"No single speech can eradicate years of mistrust," Barack Obama then promptly countered at the start of his speech, following it up with a quote from the Koran: "Be conscious of God and speak always the truth" – "That is what I will try to do."
Barack Obama took the audience's hearts by storm on Thursday with this very first Koran citation. There was rapturous applause in the auditorium, with the reactions to his speech showing just how much his words had touched people.
"He chose the quotes very wisely," commented the Family Minister Mushira Khattab. "I was most impressed by the fact that he talked about freedom of religion and made it clear how important it is to accept other religious communities."
On the steps outside the dome, students were still discussing the speech an hour after Obama left the building – the charismatic US president had captivated them too. "I'm really enthusiastic," said the medicine student Pakinam with a huge smile on her face. "I was especially impressed by his respect for Islam and his intention to focus more on education in the Arab world."
Particularly his words on the rich history of the Islamic world with all its achievements and his wisely chosen Koran citations were balm for the Muslim soul. "The fact that he assumed responsibility for correcting the image of Islam and showed his respect for Islam with several quotes from the Koran is a very good sign," the government-leaning newspaper Al Ahram cites Dr. Mohidin Abdel Halim, a professor at Al Azhar University. But the lecturer also took a critical stance towards Islam itself, explaining that it cannot be down to Obama alone to improve the religion's image in the world.
This is precisely what Barack Obama hoped to achieve through his speech: prompting dialogue and not only making clear how greatly the Islamic world is respected, but also appealing for understanding for the USA. "Our security relies on better relations with the Muslim world," says Dalia Mogahed, an analyst and director of the Gallup Center for Muslim Studies.
She responds to the critics that this is only the beginning of a process. "Every deed begins with a word," says the young expert, who helped polish Obama's speech.
One day after the speech, Cairo had almost returned to normality. The only reminder of the high-ranking visitor was the freshly tarred streets, swept clean of all the usual detritus especially for Obama.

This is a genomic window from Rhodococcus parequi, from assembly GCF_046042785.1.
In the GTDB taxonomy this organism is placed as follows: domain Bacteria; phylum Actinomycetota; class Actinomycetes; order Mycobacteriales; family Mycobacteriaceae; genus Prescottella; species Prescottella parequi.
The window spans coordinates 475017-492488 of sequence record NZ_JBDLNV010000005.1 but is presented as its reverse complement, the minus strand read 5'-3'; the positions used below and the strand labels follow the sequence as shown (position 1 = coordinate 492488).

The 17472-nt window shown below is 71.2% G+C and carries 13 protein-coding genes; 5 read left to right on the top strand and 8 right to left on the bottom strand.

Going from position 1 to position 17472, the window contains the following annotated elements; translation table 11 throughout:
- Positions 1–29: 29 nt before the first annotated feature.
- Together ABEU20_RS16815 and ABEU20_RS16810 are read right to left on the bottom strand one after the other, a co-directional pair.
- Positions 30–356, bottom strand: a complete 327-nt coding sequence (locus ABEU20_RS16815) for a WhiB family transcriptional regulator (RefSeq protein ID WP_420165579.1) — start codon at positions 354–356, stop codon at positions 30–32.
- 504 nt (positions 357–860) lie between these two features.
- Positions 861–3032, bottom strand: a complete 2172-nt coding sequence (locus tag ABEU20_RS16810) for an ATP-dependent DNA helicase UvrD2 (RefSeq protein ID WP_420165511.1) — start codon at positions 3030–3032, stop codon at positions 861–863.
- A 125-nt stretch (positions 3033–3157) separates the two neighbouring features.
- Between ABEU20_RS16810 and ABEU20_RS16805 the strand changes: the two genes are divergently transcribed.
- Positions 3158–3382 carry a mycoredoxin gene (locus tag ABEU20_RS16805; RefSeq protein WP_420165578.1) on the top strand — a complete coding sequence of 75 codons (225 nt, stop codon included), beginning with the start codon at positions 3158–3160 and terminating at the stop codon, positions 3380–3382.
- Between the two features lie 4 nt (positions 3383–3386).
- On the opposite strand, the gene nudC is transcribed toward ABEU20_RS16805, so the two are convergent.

Number one topic in Egypt's media
And of course Obama's visit and his speech were front-page news in the Egyptian press. The title pages all featured pictures of the US president, sometimes flanked by Hosni Mubarak, sometimes during his speech at the university or his visits to the Sultan Hassan Mosque in Cairo's old town and the pyramids at Giza.
In its enthusiasm, the opposition newspaper Al Wafd ran a rather provocative photo combination: its title page shows photos of Barack Obama and Gamal Mubarak, Hosni Mubarak's youngest son tipped by many to follow in his father's footsteps, climbing the steps to one of the government palaces – two dynamic young men striding ahead. The comment? Not necessary – a picture tells a thousand words.
Both pro-government and oppositional newspapers had only positive words for Obama's speech. However, all of them chose the same critical tenor, writing that the speech was designed to make everyone happy. All the important subjects had been addressed, they wrote, and the president's words had been chosen very wisely and favourably.
"Yet these words must also be implemented to be of any real benefit," commented the opposition newspaper Al Masry Al Youm. And the pro-government Al Ahram featured a headline as clear as day: "Obama has spoken; now we are waiting for action."
Amira El Ahl
© Qantara.de 2009
Amira El Ahl was a foreign correspondent for DER SPIEGEL, reporting from Cairo for two years. She has been a freelance Middle East correspondent since 2008.